Saw this interesting recommendation from Kate Nowak on Twitter last week:
The book (and some extra patty paper) arrived today and it looks like it has some great activities. I found one that seemed fairly easy to implement and gave it a shot with both kids. The project is a little lesson about the perpendicular bisectors in a triangle.
I tried it out first with my older son. We’ve just finished studying Art of Problem Solving’s Introduction to Geometry book which means that he’s seen a little bit about perpendicular bisectors before. He recognizes pretty quickly what he needs to do to make the project work, so we moved fairly quickly. Based on how this project went, I’m pretty excited about reviewing some more geometry concepts with him using this book.
My younger son has not had much geometry and I’m pretty sure has not heard the term “perpendicular bisector” before. I thought this project would still be interesting for him, though, because of the surprising result that the three perpendicular bisectors intersect in a single point. We went through the project a little slower than my older son’s pace, but he seemed to really enjoy it. He even wanted to try out a second triangle.
I was glad that he wanted to look at another triangle because that gave us a chance to try a triangle that wasn’t a right triangle. His interest and engagement in the overall project left me pretty excited to try teaching him some new geometry using the approach in the book.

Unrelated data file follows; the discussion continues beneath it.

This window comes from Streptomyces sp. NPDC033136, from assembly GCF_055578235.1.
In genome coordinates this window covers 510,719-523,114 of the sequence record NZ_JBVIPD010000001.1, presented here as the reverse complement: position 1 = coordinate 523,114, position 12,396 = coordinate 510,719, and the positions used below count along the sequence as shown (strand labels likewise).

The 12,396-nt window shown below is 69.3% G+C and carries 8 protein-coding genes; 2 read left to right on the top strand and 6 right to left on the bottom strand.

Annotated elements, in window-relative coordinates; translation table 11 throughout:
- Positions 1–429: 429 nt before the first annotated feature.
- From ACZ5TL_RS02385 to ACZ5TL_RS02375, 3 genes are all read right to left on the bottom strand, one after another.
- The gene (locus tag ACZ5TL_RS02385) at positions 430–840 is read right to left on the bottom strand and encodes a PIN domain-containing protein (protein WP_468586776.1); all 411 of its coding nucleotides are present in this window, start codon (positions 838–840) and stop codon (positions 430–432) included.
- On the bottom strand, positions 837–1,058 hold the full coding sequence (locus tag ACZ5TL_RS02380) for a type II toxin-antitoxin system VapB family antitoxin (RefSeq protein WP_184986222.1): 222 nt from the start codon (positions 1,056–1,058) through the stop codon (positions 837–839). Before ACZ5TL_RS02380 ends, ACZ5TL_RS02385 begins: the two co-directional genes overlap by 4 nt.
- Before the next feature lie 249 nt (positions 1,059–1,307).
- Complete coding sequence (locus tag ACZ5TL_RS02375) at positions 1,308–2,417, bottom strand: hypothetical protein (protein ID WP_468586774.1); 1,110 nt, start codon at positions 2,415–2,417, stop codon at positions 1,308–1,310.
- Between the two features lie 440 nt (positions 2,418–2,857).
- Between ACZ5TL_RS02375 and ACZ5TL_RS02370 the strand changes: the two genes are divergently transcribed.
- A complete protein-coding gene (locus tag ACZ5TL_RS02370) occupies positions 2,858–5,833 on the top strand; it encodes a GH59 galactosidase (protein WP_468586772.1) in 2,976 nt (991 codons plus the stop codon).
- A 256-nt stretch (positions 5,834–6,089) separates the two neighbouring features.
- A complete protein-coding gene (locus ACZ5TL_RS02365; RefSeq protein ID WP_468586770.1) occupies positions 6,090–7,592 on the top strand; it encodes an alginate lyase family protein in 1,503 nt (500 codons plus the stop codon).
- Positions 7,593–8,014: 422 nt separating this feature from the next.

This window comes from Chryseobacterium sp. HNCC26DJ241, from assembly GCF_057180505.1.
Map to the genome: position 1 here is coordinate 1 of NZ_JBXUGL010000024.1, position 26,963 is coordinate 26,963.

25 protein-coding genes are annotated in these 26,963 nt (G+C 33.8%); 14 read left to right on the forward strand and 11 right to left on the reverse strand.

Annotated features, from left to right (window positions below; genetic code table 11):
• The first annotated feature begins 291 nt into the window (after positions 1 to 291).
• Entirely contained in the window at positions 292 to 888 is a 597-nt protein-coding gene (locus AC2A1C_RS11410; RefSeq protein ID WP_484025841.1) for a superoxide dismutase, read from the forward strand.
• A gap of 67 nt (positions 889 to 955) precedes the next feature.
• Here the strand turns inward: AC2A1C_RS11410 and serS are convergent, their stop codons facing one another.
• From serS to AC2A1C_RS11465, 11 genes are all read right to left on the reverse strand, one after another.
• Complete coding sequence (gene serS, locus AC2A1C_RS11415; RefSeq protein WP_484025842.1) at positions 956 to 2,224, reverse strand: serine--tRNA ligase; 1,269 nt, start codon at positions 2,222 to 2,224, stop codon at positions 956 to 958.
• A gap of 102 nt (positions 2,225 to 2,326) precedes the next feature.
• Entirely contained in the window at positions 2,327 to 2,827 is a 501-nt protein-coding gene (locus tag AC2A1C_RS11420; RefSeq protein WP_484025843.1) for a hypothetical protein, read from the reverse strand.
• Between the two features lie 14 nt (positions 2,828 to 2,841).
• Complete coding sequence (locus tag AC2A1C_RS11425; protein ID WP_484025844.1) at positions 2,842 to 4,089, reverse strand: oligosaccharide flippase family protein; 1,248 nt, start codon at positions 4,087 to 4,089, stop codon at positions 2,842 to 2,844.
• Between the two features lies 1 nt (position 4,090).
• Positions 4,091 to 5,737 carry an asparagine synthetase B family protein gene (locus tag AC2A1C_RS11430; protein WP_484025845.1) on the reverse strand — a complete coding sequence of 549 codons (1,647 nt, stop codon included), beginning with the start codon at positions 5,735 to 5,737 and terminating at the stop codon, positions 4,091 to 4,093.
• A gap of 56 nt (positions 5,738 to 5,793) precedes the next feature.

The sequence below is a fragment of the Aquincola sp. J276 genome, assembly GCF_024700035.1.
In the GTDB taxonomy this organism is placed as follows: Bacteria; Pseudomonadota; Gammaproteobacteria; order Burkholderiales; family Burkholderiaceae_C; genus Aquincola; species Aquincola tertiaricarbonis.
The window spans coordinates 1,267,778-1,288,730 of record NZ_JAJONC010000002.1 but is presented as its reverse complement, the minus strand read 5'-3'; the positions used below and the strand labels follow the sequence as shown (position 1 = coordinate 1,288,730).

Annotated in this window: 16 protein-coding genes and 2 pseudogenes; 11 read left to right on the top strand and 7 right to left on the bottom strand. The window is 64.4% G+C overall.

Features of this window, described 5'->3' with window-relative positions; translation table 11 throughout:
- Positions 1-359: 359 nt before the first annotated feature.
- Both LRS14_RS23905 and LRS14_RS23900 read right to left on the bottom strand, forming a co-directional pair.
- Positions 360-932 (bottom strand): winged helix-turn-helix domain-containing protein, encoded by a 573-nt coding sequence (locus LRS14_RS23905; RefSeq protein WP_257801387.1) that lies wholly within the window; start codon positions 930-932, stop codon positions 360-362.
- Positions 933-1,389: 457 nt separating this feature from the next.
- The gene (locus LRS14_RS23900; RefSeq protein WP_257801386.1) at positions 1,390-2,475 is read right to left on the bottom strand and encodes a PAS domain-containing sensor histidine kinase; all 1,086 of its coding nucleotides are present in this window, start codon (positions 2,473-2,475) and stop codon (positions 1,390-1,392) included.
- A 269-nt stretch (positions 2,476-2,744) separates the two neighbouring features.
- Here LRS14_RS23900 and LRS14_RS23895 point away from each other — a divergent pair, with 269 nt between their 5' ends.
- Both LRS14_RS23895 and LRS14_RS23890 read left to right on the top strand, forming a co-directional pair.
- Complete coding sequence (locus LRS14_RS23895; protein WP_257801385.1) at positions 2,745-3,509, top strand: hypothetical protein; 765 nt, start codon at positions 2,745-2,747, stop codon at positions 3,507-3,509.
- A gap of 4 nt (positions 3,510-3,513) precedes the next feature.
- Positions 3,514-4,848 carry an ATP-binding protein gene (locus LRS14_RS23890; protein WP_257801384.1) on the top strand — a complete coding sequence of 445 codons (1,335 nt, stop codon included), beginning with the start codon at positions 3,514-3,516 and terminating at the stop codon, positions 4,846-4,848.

So, I’m really happy with how this project went with both kids. Looks like this book gives you a great opportunity to review and to learn new geometry. Can’t wait to try out a few more of these explorations. Thanks to Kate Nowak for this awesome recommendation!
The math project I’m doing with the boys this summer is working through Art of Problem Solving’s Introduction to Counting and Probability
We also spent a little time in this book last summer, which was fun. What I like about this book is that the mathematical ideas do not require much beyond basic arithmetic which means that the boys can work together pretty well. The extra work that my older son has done in algebra and geometry doesn’t put him too far ahead of my older son in this particular topic.
I also think the ideas in counting and probability are great for helping kids begin to understand how to organize ideas when solving math problems. The first problem from today is a good example of how organizing a few ideas helps with problem solving. The problem is a Venn diagram puzzle. In the first part of this project we talk through a problem that gave my younger son a little trouble and hear his initial thoughts on the problem:
In this next part of the talk we dive into the solution. We’ve got a good picture on the board, but my younger son is struggling a little to see how to pull together the information from the problem. My older son has an important idea – the number of people in four overlapping regions must add up to 20. That idea allows them to see the solution to the problem.
In the last part of this project I show them an alternate solution. The idea here is to use the fact that the 20 people are separated into two different groups in two different ways: left vs right handed, and like jazz vs. don’t like jazz. Recognizing either of these subdivisions allows you to see a little more structure than was initially apparent in the problem.
So a nice start to our little summer project. My hope is that we’ll have a nice and stress free walk through the book this summer and the boys will learn a bit about counting and problem solving.